Religious Education has returned in the limelight of education. Religious Education 5-11 deals with present-day debates and issues at the heart of this important subject. It provides a systematic, holistic and unified guidance on teaching RE in primary school. The guide features vignettes, case studies, extracts and viewpoints from experts for deeper engagement. Religious Education 5-11 offers ample guidance and suggestions for the classroom. The main areas covered include: Historical, legal and contemporary perspectives What is RE about? Aims, purposes and the field of enquiry RE in the Early Years, Key Stages 1 and 2 Knowledge in RE Concepts, attitudes, skills, dispositions and SMSC Planning and structuring the curriculum Theories, classical and contemporary pedagogies and multidisciplinary approaches Assessment and progression Subject leadership and the thriving community Research and lifelong learning in RE This book is an indispensable resource for all student educators, early career teachers and classroom practitioners interested in teaching Religious Education in an ambitious, contemporary and challenging way.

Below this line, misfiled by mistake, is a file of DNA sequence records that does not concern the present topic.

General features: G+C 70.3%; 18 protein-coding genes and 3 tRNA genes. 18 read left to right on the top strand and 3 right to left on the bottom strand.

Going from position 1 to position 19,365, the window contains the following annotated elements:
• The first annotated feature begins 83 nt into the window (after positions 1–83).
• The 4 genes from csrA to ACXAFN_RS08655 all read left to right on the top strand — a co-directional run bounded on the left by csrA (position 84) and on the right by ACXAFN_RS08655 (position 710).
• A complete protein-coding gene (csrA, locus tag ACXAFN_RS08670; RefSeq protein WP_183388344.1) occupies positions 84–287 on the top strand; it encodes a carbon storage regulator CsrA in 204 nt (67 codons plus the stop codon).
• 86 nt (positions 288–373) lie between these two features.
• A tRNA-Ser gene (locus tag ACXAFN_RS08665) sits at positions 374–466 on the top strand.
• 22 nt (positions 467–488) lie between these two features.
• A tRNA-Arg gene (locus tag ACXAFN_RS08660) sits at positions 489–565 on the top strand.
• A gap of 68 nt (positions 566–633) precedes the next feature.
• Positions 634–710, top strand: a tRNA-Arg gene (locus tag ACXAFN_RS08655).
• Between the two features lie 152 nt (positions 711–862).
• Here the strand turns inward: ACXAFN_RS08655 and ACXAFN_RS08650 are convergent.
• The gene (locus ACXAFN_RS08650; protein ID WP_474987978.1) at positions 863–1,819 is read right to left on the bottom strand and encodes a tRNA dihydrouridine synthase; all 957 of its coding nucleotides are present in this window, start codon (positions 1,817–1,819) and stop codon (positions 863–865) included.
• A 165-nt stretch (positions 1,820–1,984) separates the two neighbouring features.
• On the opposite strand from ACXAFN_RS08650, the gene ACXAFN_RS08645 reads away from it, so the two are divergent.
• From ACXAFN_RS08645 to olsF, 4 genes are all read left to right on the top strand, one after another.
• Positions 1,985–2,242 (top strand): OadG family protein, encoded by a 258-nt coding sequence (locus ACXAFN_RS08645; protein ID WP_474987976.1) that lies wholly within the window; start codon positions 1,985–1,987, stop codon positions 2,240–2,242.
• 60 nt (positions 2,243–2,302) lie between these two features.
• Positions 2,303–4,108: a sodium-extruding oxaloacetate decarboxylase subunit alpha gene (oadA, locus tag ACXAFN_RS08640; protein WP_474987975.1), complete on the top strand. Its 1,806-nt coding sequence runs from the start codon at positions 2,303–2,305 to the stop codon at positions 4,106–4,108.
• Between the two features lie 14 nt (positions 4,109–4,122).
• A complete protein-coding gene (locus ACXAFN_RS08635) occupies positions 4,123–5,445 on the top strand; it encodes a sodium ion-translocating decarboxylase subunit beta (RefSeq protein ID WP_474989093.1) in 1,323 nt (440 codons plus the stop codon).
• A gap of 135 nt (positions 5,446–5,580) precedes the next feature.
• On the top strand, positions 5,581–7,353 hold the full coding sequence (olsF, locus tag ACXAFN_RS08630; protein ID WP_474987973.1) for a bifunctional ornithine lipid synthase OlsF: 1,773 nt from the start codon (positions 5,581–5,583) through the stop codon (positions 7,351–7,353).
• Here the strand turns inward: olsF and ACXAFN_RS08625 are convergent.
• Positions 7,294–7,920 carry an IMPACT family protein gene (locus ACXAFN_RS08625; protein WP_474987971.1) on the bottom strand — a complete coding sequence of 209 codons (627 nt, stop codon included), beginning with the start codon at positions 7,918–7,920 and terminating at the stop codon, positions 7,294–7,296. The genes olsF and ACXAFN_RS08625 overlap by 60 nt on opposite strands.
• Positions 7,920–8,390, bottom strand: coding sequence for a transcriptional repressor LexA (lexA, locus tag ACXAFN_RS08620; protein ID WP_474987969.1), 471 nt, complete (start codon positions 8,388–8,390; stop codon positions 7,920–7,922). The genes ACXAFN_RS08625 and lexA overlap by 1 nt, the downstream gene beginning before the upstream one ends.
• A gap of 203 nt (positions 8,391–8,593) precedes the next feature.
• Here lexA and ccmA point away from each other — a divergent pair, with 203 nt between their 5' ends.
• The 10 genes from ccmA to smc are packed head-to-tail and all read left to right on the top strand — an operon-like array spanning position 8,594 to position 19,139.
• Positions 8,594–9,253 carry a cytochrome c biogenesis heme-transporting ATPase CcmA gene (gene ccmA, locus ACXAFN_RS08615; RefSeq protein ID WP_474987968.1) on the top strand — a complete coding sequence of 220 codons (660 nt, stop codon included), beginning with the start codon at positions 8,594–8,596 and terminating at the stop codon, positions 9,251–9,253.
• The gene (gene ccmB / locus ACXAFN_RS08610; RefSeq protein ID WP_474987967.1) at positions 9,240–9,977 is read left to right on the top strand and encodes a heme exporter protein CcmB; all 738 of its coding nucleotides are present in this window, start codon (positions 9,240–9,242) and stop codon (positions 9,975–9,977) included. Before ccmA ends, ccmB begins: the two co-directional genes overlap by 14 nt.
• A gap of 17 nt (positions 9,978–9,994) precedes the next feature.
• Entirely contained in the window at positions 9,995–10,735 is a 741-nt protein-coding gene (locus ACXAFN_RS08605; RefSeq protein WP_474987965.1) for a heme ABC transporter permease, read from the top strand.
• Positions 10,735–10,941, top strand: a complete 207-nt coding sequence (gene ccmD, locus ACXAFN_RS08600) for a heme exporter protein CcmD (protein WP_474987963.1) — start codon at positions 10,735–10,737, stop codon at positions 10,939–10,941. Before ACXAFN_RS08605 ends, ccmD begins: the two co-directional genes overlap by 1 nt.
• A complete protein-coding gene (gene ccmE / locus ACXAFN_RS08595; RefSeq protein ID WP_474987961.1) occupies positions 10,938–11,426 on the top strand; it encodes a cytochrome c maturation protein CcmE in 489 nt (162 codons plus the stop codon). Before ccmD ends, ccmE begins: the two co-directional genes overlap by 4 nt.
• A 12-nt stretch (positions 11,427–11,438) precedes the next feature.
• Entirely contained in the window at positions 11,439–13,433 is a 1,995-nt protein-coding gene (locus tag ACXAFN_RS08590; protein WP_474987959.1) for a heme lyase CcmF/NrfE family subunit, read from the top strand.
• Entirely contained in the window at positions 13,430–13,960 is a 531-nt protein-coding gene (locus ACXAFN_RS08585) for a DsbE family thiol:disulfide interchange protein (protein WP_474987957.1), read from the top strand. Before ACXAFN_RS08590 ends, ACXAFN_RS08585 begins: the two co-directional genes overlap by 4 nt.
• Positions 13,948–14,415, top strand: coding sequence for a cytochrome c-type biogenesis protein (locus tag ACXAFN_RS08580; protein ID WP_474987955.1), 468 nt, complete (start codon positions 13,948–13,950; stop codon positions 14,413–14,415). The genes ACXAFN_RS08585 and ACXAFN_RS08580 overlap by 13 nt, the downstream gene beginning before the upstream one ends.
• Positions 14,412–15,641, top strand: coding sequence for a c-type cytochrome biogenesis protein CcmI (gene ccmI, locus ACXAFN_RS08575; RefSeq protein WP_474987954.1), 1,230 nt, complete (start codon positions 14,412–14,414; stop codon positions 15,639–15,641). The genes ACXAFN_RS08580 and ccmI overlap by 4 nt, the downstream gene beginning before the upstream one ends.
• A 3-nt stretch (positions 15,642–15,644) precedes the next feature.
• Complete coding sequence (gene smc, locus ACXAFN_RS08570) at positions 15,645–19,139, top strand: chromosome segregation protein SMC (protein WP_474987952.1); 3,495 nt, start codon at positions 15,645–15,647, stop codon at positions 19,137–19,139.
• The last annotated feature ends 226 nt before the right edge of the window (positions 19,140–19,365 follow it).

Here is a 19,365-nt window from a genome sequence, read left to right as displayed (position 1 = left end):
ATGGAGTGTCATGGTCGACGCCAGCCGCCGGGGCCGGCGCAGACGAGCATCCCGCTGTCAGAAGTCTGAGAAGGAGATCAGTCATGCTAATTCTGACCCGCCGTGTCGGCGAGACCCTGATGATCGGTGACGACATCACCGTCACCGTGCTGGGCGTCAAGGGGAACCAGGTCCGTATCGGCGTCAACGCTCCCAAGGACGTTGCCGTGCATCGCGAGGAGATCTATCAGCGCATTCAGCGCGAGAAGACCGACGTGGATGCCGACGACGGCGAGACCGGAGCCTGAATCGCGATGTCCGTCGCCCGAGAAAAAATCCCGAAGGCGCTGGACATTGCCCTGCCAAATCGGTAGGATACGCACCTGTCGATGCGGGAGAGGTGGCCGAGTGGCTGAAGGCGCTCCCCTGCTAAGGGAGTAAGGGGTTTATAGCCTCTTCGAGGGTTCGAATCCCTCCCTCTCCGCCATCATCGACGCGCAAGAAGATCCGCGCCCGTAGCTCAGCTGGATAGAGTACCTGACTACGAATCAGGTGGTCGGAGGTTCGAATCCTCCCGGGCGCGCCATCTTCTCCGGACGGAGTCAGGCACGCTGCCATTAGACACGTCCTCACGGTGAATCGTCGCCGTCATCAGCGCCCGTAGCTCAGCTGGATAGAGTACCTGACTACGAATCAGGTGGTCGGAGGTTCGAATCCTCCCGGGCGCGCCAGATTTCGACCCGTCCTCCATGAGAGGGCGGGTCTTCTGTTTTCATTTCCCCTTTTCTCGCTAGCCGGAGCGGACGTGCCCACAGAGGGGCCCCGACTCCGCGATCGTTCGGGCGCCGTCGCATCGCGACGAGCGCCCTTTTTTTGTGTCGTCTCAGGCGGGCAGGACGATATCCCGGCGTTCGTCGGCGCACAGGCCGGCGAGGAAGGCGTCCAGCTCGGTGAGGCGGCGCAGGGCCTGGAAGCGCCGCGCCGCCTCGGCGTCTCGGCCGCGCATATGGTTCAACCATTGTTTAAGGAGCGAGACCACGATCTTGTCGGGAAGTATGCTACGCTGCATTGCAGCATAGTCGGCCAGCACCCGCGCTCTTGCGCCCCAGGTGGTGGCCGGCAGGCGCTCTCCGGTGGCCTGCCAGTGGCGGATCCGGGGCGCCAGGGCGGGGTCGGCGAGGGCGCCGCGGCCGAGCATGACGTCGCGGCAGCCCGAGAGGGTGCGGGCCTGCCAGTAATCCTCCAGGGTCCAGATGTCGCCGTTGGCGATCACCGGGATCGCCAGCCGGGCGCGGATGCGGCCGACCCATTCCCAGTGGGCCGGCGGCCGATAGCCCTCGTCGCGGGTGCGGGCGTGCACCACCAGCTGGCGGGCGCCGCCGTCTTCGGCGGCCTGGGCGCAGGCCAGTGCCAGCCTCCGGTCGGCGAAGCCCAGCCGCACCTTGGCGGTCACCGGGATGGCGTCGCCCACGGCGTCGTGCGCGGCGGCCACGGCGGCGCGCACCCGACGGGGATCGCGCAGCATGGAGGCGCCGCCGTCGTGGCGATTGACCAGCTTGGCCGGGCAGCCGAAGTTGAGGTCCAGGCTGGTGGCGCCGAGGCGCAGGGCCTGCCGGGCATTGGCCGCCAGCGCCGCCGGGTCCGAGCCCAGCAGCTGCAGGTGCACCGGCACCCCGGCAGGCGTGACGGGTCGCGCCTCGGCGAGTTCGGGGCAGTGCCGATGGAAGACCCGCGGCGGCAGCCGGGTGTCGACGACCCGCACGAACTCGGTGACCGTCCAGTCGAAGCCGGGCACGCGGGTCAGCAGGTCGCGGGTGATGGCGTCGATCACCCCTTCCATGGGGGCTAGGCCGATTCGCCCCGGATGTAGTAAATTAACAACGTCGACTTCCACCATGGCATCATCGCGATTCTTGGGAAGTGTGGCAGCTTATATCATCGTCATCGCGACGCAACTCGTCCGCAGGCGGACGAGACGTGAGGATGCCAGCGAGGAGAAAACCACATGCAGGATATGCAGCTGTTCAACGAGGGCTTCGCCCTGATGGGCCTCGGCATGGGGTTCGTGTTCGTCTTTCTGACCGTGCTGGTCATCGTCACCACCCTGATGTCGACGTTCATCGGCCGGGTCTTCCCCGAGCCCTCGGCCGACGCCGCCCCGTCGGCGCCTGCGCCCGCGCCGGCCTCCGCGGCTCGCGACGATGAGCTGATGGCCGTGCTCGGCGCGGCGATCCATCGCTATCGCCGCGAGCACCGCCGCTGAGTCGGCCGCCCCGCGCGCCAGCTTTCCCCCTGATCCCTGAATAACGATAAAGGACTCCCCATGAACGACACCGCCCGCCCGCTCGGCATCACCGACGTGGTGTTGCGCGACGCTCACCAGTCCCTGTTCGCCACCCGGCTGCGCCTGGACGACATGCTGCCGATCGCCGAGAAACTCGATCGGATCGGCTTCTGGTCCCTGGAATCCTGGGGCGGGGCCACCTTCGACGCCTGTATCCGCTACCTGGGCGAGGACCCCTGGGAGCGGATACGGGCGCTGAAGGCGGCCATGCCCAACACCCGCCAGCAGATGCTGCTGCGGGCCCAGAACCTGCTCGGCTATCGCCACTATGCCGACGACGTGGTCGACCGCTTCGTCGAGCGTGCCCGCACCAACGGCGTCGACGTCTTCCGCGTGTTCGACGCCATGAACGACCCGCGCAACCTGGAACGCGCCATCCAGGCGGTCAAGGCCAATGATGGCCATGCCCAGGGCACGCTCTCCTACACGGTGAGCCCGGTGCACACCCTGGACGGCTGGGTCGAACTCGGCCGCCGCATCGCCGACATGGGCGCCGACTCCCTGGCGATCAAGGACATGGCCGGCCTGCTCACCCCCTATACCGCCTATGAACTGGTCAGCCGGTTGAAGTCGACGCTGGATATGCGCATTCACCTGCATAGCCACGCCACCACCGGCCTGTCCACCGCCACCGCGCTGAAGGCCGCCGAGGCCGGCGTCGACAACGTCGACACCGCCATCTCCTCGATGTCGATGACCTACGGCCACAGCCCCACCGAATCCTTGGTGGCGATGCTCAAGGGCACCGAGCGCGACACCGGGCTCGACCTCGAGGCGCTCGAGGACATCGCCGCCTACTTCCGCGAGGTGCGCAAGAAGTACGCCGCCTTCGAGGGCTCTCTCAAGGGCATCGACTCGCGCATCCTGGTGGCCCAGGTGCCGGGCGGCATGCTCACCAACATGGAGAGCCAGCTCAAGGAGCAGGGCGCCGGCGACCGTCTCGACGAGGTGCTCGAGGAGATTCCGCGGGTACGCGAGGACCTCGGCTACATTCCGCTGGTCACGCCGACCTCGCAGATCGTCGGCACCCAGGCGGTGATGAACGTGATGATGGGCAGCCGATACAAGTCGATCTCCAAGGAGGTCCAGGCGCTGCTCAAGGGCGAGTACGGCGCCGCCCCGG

This text provides a key to understanding the economic, political and social situation of the five main Central Asian states. It covers geo-political and socio-economic factors, the ethnic/religious/linguistic make-up and historical background.
This study of the cross-cultural transmission of the Christian faith looks at how Christianity became a world faith, the role of Africa in Christian history and the missionary movements of the West. It reaches back to Eusebius of Edessa in the 4th century and down to the contemporary world, from Old Athens and New Jerusalem to the vast continents of South America, Asia and Africa. On the way it offers fresh understandings of Pentecostalism, African traditional religion, and the ironic ways in which the western missionary movement often accomplished things - both for good and for ill - that its agents never dreamed of.